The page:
Providing high quality team-based primary care is essential to achieving Better Medicare

Canadian Doctors for Medicare Position Statement on Team-Based Primary Care

Prepared by Katie Arnup, Jarol Boan, Rita McCracken, Danyaal Raza, & Kevin Wasko, in consultation with the Primary Care Working Group of Canadian Doctors for Medicare.

To download a PDF copy of this paper, click here.

Canadian Doctors for Medicare believes that everyone in Canada should have access to an interdisciplinary primary care team. Expanding access to this model of care will ensure that patients receive the right care, at the right time, from the right health care professional.

Limited access & shining examples

Primary care is the foundation of high-functioning health systems. Data from around the world show that Team Based Care models have lower overall costs, improve access to most appropriate types of services and reduce inequities in a population’s overall health status, including First Nations and rural populations.

Yet, according to polling data released in September 2022, six million Canadians, or 17% of the population, are without a regular family doctor and are actively seeking one. In provinces like British Columbia and Quebec, that number is more than 1 in 5 people. Within provinces, further disparities in access exist. For example, in Ontario, while approximately 12% of the highest-income residents are without a family doctor, that number jumps to 20% of the lowest-income residents, and there is a similar differential between white and non-white residents.

Health human resource challenges are a key part of the problem. Family doctors have been retiring or burning out at high rates, with many choosing to leave established primary care clinics.  

Despite these challenges, Canada has some examples of high-quality comprehensive team-based primary care. For example, Family Health Teams in Ontario provide patients not only with a regular family doctor but also access to other primary care experts like nurses, social workers, pharmacists and/or physiotherapists who work together to improve care outcomes. Unfortunately, only 20% of people in Ontario have access to such care, leading many to turn to emergency rooms or walk-in clinics for care. 

Integrated team-based care is the way forward

Canadian Doctors for Medicare supports the expansion of comprehensive team-based primary care. We believe that everyone in Canada should have access to an interdisciplinary team of health professionals who are working to the top of their scope of practice, with team members reflecting the needs of the patient population served. Family doctors in partnership with health care professionals like nurses, nurse practitioners, social workers, pharmacists, dietitians, and physiotherapists all constitute potential members of such a team.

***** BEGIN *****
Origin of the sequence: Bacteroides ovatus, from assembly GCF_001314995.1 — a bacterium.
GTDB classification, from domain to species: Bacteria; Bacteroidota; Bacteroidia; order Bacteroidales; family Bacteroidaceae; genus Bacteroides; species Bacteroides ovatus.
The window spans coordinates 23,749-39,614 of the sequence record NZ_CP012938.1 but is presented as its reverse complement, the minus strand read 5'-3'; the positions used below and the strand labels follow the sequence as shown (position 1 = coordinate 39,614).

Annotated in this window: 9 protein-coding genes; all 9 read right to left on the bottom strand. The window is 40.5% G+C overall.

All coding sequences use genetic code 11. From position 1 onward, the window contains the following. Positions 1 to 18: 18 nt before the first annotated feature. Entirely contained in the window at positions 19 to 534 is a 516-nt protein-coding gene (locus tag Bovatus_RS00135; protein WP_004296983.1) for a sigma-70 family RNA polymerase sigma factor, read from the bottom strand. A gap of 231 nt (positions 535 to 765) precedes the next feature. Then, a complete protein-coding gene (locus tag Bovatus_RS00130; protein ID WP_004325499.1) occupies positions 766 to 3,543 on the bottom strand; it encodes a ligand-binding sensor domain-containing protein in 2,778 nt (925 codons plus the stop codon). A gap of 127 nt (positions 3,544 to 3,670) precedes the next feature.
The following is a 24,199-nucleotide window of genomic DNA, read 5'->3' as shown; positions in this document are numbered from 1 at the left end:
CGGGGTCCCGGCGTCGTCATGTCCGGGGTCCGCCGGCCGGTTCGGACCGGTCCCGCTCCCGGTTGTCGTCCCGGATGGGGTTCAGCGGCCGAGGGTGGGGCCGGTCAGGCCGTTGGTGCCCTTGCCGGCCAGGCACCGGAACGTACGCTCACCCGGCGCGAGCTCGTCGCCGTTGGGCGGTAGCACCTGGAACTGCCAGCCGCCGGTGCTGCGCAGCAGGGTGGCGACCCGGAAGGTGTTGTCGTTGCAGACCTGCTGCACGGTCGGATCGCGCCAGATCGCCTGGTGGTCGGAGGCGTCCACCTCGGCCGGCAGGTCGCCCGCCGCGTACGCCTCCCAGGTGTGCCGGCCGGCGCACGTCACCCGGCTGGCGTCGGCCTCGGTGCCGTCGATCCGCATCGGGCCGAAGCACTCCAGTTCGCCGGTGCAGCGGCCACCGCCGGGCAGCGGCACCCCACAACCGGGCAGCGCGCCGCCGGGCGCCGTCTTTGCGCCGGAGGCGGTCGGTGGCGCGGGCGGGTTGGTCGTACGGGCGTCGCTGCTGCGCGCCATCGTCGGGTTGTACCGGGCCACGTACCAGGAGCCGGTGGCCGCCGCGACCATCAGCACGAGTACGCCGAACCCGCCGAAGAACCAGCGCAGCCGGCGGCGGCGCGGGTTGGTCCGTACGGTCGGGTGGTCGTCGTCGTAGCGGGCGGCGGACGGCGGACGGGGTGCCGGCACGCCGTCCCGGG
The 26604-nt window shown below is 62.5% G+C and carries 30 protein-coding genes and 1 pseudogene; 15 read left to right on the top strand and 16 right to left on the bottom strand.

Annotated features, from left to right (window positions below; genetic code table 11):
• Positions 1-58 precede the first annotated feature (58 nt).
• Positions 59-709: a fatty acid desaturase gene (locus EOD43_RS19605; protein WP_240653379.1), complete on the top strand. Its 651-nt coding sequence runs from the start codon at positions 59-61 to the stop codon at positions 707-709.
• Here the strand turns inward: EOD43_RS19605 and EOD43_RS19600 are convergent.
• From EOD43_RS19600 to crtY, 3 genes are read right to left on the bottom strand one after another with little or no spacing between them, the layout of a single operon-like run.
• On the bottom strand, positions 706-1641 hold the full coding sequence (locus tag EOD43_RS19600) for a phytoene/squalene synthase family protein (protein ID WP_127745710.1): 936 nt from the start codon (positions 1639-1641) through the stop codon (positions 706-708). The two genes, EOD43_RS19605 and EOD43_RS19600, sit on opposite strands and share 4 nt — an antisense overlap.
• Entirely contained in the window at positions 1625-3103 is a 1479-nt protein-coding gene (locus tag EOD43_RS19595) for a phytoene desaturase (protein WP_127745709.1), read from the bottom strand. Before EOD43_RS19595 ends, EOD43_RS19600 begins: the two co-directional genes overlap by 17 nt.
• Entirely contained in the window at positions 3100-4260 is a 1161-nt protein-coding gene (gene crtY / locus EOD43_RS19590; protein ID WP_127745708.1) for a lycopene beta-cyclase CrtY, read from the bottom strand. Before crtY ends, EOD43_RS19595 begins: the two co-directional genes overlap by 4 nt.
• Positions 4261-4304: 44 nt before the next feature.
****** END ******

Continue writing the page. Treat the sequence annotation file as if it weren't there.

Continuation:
Such a model has been shown to increase the numbers of patients a family doctor or NP can care for, improve patient outcomes, and increase joy at work for providers, while optimizing scarce health human resources. With this model, patients receive the right care, at the right time, from the right health care professionals.

CDM also recognizes the complexity of health needs in the 21st century and that integrated technology is needed to meet those needs. Modern primary care must include virtual care and interoperable electronic health records that are able to communicate with hospitals, specialists, and other community-based health service providers to enhance coordination and a seamless patient’s journey through the health system.

To enhance access, delivery of team-based primary care should be organised geographically, similar to public schools rather than relying on chance or personal connections to find a family doctor. This gives patients the reassurance and convenience of primary care close-to-home, similar to how children attend their neighbourhood public school. Saskatchewan’s Health Networks aim to integrate team-based community and primary health care into such a model. Community Health Centres that dot the country also represent an established, but underfunded model of such a system.

Better primary care is Better Medicare

A universal, accessible, and comprehensive approach is in keeping with the initial vision for Medicare in Canada. As Tommy Douglas envisioned universal health care, its first phase was the removal of financial barriers for those receiving care, a stage that was achieved for physician and hospital services.

However, he saw this first phase of Medicare as a prelude to a more comprehensive second phase, that still remains to be achieved. It encompassed a fundamental restructuring of health care delivery, with a much greater focus on illness prevention, health promotion, and the policies related to addressing the social determinants of health.

Expanding access to comprehensive team-based primary care located in patients’ communities is an important step towards achieving that vision.

Other resources on team-based primary care

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